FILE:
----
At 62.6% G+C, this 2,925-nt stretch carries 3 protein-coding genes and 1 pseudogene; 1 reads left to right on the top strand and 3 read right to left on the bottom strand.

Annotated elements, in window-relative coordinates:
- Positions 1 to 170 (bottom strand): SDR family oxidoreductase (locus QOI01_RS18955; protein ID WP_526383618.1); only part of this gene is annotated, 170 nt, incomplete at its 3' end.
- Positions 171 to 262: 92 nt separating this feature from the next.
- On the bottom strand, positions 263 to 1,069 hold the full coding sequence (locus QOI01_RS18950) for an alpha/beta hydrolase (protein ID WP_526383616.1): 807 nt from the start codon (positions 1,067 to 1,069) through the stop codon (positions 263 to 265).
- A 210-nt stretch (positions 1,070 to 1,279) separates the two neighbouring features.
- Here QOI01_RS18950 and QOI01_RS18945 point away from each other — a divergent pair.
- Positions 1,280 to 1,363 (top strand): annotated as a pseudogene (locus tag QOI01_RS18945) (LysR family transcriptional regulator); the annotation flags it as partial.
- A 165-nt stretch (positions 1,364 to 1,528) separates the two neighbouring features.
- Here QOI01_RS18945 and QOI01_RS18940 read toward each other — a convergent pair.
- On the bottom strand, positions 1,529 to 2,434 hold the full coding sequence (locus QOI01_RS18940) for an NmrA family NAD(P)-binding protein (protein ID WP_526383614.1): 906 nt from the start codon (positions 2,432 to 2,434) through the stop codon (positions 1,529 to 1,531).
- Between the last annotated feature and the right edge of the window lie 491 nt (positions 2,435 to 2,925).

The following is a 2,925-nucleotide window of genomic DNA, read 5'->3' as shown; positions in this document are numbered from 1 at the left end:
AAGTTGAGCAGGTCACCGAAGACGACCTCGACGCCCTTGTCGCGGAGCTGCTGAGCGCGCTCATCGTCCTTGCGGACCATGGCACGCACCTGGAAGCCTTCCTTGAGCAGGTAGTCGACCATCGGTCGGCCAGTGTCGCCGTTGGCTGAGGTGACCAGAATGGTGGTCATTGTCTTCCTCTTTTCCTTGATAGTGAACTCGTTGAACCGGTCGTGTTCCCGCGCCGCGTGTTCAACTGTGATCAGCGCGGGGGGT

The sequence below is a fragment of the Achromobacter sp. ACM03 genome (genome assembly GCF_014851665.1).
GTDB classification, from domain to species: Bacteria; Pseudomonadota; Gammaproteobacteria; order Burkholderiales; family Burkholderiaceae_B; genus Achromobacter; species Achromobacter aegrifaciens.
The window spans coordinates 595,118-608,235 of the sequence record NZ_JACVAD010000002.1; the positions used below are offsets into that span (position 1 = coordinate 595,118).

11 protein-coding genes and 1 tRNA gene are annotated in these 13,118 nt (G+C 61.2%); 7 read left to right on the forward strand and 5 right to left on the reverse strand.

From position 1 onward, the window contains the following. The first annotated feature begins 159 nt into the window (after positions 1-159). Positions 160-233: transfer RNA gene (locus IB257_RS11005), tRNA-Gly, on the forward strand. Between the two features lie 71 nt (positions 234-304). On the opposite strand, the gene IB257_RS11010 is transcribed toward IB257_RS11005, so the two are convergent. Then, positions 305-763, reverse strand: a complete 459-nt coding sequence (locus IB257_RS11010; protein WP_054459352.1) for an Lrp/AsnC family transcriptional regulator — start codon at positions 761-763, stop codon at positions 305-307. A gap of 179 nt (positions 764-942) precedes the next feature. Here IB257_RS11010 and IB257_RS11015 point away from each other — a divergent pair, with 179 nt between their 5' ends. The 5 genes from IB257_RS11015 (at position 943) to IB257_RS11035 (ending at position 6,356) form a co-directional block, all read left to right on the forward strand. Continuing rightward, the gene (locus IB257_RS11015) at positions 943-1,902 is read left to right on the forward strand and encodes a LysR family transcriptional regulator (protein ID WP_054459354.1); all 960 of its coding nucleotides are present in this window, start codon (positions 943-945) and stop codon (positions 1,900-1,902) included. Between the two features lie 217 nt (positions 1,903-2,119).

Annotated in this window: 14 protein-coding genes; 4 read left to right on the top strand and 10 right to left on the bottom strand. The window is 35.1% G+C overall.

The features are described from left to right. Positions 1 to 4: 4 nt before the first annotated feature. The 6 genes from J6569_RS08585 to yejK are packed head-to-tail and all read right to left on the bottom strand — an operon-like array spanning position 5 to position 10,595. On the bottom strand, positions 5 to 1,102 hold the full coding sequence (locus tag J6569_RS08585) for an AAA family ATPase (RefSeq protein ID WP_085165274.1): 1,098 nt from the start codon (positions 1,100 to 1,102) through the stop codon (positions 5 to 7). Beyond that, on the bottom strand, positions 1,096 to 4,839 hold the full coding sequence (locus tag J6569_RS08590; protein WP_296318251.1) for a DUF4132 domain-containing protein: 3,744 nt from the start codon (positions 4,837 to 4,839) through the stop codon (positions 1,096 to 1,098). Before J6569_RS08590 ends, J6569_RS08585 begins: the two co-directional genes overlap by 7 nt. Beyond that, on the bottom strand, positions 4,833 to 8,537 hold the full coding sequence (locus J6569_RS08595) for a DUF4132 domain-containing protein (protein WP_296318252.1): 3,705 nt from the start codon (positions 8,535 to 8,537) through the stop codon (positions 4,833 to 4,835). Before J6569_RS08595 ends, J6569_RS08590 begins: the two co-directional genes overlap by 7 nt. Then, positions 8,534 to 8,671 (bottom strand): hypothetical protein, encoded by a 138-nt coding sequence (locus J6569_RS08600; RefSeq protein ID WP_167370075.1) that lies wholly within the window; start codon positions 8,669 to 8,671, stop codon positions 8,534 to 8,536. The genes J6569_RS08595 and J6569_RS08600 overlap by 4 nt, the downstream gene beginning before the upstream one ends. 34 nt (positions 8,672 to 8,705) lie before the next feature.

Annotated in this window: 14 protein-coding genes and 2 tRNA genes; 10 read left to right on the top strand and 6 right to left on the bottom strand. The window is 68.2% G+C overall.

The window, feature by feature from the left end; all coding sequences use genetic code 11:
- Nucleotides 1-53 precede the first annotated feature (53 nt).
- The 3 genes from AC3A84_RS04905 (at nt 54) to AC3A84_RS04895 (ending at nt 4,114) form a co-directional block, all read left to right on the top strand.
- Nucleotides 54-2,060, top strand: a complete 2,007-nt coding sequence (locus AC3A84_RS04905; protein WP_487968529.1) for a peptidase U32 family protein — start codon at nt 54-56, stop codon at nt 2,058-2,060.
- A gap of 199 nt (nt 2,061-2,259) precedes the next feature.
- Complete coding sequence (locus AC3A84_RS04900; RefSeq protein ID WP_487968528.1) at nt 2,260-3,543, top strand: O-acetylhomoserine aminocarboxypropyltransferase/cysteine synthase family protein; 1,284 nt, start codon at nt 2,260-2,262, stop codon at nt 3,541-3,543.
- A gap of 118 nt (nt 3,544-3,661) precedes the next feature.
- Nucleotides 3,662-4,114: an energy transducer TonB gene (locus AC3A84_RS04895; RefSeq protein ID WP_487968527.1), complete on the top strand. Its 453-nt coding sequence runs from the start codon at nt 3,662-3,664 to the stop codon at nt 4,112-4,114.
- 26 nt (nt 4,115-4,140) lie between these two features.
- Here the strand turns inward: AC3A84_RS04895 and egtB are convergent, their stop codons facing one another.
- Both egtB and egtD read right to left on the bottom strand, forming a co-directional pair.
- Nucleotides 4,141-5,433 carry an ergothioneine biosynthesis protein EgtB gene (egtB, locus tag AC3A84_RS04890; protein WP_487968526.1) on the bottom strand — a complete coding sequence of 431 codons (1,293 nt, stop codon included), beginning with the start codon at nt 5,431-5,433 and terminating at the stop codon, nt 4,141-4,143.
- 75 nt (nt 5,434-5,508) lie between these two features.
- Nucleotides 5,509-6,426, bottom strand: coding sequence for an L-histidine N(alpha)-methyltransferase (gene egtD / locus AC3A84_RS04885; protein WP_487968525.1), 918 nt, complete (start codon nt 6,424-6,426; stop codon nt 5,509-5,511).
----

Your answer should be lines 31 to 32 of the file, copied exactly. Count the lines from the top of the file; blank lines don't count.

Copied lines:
- 26 nt (nt 4,115-4,140) lie between these two features.
- Here the strand turns inward: AC3A84_RS04895 and egtB are convergent, their stop codons facing one another.